The Tribune Democrat, Johnstown, PA


October 14, 2012

Readers' Forum 10-14 | Soldiers’ other mission a well-kept secret

— American corporations that have business interests outside of the country and who rail against corporate taxes need to reveal one of their best-kept secrets. Their secret: They rely on the presence of our military around the globe to protect their investments on foreign soil.

Corporate taxes are high. However, so are the costs to maintain the military. (Of interest: More than 20 percent of the cost to fund NATO is paid by American taxpayers.)

During the past two decades, many corporations have moved out of the country to avoid paying taxes. If the trend continues, and assuming the worst – all corporations leave – they will find themselves in a catch-22 situation.

Though they will not be paying taxes, it is unlikely that there will be enough taxes collected from average Americans to support the military’s presence abroad.

If corporations reveal their secret, at least they will no longer need to keep their fingers crossed behind their backs while they complain about paying taxes. And perhaps those corporations that have left the country will see the “error of their way” and will consider returning to the United States.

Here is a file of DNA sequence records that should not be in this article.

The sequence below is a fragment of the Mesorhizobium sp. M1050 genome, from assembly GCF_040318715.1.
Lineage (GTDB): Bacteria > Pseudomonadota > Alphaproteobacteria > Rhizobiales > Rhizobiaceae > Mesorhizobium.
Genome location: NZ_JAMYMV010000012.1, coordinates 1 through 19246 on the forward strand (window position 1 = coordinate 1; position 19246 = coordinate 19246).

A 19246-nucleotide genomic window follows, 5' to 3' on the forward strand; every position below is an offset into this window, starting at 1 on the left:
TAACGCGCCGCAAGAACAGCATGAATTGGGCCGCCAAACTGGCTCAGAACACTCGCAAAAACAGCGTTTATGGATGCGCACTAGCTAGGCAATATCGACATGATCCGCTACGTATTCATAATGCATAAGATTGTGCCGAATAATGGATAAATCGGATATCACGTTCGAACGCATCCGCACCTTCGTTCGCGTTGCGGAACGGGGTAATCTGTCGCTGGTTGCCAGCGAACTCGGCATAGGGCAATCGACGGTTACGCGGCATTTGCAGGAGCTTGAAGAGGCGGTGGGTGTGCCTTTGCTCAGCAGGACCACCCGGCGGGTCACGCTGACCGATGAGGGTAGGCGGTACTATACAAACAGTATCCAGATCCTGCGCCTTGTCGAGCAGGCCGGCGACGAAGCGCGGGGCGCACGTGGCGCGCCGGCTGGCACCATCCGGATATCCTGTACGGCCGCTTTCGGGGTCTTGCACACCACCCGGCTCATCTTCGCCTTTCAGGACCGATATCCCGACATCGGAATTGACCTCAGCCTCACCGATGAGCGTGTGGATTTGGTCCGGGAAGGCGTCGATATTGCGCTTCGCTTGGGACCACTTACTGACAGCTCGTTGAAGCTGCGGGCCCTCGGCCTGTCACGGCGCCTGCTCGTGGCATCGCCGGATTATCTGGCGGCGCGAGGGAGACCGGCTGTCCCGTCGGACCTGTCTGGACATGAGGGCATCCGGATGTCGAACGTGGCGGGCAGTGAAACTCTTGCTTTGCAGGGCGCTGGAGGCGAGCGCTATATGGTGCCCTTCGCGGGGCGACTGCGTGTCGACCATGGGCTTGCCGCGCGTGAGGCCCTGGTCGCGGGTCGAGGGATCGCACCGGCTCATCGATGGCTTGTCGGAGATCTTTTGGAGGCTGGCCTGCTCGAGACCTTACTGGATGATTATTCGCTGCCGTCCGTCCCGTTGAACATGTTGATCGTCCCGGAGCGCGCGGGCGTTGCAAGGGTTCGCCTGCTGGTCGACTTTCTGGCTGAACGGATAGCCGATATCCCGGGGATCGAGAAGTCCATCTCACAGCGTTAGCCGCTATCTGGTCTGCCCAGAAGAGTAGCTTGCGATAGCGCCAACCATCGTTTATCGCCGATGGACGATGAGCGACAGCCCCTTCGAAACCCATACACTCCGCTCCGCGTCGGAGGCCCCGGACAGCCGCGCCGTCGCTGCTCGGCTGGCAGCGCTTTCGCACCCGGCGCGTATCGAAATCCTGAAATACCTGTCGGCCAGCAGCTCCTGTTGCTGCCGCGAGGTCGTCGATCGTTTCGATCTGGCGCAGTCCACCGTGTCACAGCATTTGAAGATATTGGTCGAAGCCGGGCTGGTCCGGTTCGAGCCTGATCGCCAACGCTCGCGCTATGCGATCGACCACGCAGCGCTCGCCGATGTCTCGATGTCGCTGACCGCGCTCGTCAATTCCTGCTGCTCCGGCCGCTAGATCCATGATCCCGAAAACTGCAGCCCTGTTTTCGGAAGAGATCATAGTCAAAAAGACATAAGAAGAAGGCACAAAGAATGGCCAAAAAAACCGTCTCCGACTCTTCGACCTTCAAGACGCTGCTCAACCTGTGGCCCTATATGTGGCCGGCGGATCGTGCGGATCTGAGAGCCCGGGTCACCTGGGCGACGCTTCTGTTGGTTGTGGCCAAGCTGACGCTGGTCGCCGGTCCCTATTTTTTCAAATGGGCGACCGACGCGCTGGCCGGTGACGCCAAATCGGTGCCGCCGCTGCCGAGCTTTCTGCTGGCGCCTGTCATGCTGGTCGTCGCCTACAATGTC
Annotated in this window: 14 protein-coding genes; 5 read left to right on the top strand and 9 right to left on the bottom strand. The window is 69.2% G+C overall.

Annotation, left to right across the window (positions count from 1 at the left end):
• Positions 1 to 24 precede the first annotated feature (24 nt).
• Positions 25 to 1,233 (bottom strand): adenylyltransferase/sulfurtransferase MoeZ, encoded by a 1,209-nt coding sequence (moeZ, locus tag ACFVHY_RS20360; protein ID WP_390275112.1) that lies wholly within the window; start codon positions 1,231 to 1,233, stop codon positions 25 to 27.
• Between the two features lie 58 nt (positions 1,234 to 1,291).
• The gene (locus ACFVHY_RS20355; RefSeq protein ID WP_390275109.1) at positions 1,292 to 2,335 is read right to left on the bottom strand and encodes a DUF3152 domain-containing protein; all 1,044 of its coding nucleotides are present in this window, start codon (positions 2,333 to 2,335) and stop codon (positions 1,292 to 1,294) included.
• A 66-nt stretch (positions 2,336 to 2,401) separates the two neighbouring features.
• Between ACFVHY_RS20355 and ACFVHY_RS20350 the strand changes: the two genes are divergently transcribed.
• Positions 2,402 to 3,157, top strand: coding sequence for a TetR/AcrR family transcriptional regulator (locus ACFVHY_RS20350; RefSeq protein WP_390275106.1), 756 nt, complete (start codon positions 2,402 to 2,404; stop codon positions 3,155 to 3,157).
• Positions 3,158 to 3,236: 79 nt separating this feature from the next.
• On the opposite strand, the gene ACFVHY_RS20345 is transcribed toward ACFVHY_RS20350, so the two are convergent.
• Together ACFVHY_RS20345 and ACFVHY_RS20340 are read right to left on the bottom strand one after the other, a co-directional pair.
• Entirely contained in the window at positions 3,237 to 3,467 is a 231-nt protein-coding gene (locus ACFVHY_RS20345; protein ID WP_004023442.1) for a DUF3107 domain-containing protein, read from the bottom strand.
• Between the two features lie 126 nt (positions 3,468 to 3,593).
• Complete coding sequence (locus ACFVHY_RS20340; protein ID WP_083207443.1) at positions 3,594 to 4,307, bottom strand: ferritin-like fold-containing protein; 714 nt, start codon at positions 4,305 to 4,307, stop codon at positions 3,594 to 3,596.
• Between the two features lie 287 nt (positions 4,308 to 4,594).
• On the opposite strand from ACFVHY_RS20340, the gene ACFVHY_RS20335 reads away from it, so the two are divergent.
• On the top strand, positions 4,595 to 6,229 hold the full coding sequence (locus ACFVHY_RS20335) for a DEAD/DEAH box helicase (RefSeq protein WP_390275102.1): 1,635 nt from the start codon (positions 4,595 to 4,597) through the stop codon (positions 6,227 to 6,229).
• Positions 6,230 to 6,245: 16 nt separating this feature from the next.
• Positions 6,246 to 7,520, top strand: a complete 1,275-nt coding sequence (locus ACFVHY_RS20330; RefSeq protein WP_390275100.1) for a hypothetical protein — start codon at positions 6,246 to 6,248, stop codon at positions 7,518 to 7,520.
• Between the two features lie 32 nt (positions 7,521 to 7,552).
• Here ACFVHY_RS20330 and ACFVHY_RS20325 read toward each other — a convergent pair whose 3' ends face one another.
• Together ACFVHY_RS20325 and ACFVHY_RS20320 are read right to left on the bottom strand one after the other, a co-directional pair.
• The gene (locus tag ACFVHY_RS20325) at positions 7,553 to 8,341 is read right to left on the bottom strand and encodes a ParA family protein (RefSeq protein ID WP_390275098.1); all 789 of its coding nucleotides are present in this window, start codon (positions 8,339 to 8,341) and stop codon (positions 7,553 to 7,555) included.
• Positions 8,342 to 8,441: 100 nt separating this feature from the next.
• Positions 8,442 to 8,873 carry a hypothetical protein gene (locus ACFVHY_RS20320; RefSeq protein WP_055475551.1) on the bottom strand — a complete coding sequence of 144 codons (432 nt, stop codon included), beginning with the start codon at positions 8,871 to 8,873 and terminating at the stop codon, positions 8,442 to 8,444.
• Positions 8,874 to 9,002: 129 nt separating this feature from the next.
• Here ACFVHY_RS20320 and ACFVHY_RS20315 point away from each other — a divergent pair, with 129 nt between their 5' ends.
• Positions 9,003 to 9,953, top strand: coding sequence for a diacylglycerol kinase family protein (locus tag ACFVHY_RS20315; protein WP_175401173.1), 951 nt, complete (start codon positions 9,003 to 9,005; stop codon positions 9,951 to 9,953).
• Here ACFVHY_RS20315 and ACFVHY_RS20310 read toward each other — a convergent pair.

Stephen J. Verotsky


Bethany church garden work of Eagle Scout  

On April 24, Bethany Presbyterian Church celebrated its 115th birthday. Part of this celebration included the dedication of a memory garden to be built in the church’s Chandler Avenue courtyard. This memory garden started as a simple idea to beautify a little-used courtyard on the side of the church, where flowers and plants would be placed in memory of loved ones.

The idea had almost been forgotten until Ed Burkett approached the church and offered to take on this project for his Eagle Scout award.

What started as a simple idea turned into a beautiful and inspirational memory garden with a meditation area, engraved bricks honoring loved ones and beautiful flowers.

We urge friends, families and neighbors to come by and visit this spectacular project, take time to say a prayer and perhaps join us for a service.

Many thanks to Ed Burkett for all of his hard work.

Brenda Molnar


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What is the biggest key to reducing gun violence in Johnstown?

Tackling the area's drug problem.
Controlling folks moving into city housing.
Monitoring folks in treatment centers and halfway houses.
Tougher sentencing by the court system.
More police on the streets.

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